Wine in fine restaurants is a real problem for the impecunious wine lover. Especially in the UK, I end up using my knowledge to select something well made and perfectly drinkable because of the mark ups. By the time the restaurant has added 300-400% to the price of something special it has disappeared over the horizon of financial possibility. So that inexpensive Chilean red or southern French white is what we are likely to be drinking. (This is not a piece about the issue of mark ups, just a reflection on their effect on choices in restaurants for those who do not have Roman Abramovitch type resources.)
One of the joys of eating out in most of Italy is the cost of wine, ignoring for our purposes the resorts and international restaurants in major cities. In provincial towns and the countryside, there is little difference in price between buying a bottle in an enoteca, a wine shop, and in a restaurant. And then, even more excitingly, there are restaurants which are run by a wine-driven owner which is an elaborate device for selling the best bottles at reasonable prices to those who share the passion. If Dante was re-writing his Commedia today, he would have preserved a special place in one of the top tiers of heaven for these people. Not only does the customer get a great bottle at an entirely reasonable price, they also make a friend for life. You know that you are somewhere special and that the magic has worked, when the restaurant owner rightly sits down with you to discuss your love of wine and the bottle he has just sold you!
This spring Janet and I stayed in the beautiful town of Faenza, which gives its name, to the elaborate decorated pottery called ‘faience’. We were there to visit the vineyards and wineries of Romagna and especially to explore its expression of Sangiovese. It was a great trip and one of the highlights was eating at Ristorante Noë Vino e Cucina (now sadly closed) run by wine devotee and expert, Andrea Spada. On the first night we ate here we soon fell into discussion about his wines and on the third night he organised comparative tastings of Albana and of Sangiovese by the glass for us. He is a master of hand-selling the rest of the bottle of wine to his other customers and so everybody wins.
On the second evening we chose from the wine list. Having first checked that it was as good a deal as it sounded (yes it was the top wine, no it wasn’t a misprint!) we ordered a bottle of one of Italy’s great wines, Montevertine’s Le Pergole Torte 2008 for €54. I bought a bottle of the 2006 for £60 from the Wine Society whose prices tend to be the lowest in the market … Andrea explained: I love wine, I want people to drink great bottles in my restaurant so I make it possible – what a great attitude! He has some bottles of Soldera’s world-famous Brunello and following the destruction of all the current stock at the winery (five years worth of supply) Andrea has received offers for all his bottles. To which he has replied, yes of course you can buy it all … as long as you drink it here!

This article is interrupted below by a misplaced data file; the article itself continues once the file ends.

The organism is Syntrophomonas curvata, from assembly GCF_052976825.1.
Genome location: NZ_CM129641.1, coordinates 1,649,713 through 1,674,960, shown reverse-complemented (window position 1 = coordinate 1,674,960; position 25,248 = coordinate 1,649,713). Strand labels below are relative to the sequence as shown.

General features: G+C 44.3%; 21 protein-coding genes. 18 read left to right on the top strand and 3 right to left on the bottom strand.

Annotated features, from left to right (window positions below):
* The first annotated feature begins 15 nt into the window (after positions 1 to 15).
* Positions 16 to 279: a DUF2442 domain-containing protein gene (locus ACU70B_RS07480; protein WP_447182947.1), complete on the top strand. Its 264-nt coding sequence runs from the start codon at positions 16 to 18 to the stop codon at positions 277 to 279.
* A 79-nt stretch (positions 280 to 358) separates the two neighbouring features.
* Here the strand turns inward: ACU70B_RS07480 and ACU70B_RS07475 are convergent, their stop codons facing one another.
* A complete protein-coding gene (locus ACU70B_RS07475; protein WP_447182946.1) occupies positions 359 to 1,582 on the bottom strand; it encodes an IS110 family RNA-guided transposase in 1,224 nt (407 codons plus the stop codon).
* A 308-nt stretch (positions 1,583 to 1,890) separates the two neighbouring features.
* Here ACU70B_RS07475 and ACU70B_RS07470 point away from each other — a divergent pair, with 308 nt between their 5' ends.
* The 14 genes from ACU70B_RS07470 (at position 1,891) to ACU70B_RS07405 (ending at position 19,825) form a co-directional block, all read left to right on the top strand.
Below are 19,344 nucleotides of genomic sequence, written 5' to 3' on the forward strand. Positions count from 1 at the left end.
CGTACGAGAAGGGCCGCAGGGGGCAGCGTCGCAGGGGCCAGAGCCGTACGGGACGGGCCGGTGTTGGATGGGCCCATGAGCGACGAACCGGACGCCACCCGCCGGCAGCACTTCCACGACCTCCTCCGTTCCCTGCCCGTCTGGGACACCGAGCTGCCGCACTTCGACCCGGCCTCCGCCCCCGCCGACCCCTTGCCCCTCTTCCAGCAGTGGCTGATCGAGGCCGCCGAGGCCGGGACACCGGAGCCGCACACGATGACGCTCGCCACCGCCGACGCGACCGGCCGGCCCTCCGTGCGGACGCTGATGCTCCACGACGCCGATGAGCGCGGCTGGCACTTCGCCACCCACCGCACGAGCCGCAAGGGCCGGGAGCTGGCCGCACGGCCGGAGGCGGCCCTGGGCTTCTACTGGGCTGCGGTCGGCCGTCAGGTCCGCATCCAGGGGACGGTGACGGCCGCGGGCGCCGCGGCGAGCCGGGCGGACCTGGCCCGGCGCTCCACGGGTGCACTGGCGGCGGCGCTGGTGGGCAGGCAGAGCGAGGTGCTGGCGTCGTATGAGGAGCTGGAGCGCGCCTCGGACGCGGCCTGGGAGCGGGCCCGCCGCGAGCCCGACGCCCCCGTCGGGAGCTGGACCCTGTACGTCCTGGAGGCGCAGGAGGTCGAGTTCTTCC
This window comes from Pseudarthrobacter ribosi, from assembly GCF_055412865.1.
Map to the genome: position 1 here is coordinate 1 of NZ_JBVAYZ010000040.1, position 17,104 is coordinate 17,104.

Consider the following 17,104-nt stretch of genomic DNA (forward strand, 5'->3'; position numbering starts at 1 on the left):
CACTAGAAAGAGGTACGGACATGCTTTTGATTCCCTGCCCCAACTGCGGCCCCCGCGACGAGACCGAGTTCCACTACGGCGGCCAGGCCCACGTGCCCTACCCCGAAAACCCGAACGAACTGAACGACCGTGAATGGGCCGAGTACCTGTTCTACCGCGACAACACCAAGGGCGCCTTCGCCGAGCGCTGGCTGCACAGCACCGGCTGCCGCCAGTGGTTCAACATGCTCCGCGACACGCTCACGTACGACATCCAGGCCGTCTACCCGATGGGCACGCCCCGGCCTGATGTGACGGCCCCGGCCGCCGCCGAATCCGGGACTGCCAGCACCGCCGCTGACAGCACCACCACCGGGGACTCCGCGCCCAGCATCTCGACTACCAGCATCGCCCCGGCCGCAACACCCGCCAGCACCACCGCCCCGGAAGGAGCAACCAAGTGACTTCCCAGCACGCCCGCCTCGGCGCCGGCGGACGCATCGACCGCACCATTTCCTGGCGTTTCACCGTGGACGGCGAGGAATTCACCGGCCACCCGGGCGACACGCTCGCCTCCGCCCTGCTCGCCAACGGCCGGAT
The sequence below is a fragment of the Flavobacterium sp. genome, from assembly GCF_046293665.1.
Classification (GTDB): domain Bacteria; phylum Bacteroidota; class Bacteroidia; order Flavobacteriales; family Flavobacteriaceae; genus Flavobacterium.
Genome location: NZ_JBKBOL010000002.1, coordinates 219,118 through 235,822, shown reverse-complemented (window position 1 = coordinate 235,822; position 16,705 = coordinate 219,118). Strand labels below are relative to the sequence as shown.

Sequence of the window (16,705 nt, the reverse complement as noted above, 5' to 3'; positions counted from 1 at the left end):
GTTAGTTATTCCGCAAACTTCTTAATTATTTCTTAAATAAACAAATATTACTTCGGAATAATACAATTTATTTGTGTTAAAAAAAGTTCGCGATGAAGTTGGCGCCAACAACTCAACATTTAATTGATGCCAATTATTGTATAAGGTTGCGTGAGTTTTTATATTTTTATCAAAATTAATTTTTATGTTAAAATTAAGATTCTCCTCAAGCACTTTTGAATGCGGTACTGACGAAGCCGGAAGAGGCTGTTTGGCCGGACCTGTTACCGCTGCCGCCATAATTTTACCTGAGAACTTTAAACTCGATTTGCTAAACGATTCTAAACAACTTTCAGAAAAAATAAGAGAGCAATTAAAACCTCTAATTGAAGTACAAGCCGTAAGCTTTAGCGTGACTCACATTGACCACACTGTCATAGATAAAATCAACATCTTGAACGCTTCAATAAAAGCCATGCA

You can find my full account of how Le Pergole Torte is made here. What I can add now is that this was the best bottle of wine I have ever bought in a restaurant. The only doubt I had in my mind in ordering it was whether it was too young. The wine is capable of ageing for a couple of decades or more … but I made the right call. Italians love young wines, the English have a thing about old wines but that is mainly because our wine culture is overly influenced by Bordeaux where the best does not begin to show its quality until after the first decade. Actually I had a second doubt – should one really drink Chianti Classico (in all but name) across the Apennines in Romagna? I did feel a bit guilty, but not once the wine got into the glass. And Andrea very politely said when we returned for our third evening that we should drink something Romagnian – which we were more than pleased to do. Especially as he suggested those comparative tastings.